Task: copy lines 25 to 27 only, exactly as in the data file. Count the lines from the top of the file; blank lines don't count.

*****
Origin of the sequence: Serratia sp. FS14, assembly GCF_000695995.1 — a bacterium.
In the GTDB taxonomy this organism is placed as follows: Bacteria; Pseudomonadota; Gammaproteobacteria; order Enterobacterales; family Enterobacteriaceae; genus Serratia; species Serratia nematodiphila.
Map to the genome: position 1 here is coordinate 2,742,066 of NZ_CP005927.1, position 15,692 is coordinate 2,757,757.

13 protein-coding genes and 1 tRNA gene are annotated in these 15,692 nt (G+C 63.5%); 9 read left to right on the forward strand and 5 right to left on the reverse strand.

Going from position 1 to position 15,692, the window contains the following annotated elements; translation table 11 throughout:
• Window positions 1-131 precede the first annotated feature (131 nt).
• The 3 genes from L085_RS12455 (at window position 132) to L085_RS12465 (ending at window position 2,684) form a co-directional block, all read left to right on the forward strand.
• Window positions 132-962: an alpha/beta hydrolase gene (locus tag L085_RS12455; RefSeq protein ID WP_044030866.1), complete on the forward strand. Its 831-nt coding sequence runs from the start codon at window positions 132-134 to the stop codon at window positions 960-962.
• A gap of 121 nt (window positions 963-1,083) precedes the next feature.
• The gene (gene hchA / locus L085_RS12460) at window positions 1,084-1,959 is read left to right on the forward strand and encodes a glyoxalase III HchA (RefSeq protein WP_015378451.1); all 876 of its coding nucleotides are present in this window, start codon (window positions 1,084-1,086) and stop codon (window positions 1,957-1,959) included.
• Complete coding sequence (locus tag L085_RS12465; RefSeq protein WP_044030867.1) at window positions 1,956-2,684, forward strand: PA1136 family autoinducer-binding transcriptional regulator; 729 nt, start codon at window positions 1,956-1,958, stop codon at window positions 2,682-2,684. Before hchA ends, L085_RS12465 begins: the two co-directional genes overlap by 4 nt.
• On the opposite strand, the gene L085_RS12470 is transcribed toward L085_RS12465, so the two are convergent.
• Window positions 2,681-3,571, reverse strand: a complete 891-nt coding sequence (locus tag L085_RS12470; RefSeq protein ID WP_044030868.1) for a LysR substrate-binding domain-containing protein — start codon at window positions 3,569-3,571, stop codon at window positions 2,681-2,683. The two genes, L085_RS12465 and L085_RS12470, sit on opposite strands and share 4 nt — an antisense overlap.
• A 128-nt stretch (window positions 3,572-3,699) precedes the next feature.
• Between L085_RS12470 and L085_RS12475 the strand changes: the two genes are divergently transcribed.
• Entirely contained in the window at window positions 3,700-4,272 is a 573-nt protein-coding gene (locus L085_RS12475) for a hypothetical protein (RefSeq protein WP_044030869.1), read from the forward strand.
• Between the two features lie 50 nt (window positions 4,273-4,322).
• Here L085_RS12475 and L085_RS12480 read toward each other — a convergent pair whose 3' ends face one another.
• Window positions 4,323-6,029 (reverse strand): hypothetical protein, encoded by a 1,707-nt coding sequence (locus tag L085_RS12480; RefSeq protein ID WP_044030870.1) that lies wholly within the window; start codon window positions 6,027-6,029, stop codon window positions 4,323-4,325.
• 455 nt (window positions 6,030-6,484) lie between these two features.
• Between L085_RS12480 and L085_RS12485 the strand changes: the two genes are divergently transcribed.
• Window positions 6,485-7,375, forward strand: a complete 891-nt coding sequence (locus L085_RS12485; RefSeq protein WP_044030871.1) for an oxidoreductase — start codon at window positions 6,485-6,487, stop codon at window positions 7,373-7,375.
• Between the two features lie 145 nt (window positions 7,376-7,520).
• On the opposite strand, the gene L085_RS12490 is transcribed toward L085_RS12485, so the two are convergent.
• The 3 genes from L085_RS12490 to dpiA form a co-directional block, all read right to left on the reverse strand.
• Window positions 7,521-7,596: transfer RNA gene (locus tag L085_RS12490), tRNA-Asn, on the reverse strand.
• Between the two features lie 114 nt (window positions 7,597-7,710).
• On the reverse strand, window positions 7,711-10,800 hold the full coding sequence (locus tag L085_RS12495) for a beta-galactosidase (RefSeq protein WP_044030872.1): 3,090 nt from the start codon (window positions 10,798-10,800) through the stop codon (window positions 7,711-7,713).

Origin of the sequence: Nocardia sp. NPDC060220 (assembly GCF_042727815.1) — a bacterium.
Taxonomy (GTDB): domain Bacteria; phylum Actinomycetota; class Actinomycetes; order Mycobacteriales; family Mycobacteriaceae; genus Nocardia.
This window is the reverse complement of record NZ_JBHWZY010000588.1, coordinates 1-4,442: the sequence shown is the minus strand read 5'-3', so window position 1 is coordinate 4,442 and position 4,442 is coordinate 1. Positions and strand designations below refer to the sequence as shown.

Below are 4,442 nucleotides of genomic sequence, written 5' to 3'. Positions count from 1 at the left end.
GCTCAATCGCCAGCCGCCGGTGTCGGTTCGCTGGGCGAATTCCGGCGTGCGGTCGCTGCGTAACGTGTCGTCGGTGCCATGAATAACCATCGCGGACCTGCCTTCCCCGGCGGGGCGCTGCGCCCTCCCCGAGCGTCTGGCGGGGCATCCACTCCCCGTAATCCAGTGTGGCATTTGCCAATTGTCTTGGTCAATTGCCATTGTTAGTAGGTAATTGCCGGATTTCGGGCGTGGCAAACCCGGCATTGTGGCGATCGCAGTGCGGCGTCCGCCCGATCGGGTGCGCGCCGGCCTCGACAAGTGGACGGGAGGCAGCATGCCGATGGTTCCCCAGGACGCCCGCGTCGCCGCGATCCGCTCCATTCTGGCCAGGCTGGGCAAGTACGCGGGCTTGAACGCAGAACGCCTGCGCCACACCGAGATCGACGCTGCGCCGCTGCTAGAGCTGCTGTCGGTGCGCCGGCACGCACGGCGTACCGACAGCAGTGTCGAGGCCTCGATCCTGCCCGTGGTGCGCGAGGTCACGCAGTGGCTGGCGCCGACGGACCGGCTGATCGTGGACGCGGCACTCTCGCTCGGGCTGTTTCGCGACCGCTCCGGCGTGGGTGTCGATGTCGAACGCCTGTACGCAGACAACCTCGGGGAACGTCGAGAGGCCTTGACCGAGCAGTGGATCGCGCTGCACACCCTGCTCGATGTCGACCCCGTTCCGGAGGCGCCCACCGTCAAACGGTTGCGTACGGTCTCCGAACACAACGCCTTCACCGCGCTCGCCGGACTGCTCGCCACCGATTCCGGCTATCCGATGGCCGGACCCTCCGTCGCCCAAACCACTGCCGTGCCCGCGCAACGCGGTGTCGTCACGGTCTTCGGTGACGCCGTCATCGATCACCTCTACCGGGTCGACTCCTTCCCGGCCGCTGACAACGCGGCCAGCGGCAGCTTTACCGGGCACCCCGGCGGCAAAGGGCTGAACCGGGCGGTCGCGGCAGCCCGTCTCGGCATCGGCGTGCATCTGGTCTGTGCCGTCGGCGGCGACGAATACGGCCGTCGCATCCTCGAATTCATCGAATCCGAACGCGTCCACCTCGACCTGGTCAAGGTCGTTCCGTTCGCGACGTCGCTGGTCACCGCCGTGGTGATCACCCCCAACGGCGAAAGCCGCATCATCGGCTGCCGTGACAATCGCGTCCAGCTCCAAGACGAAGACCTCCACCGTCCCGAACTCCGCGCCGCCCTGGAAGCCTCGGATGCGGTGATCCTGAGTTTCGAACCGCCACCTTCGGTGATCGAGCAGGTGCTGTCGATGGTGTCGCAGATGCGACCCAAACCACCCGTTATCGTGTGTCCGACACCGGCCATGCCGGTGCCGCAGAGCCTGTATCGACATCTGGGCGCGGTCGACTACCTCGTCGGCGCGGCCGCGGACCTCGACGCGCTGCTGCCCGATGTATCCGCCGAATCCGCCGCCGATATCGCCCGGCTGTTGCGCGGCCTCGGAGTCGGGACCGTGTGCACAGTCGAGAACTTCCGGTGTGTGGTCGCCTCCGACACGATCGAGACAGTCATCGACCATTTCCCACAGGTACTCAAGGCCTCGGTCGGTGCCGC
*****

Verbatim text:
• The 3 genes from L085_RS12490 to dpiA form a co-directional block, all read right to left on the reverse strand.
• Window positions 7,521-7,596: transfer RNA gene (locus tag L085_RS12490), tRNA-Asn, on the reverse strand.
• Between the two features lie 114 nt (window positions 7,597-7,710).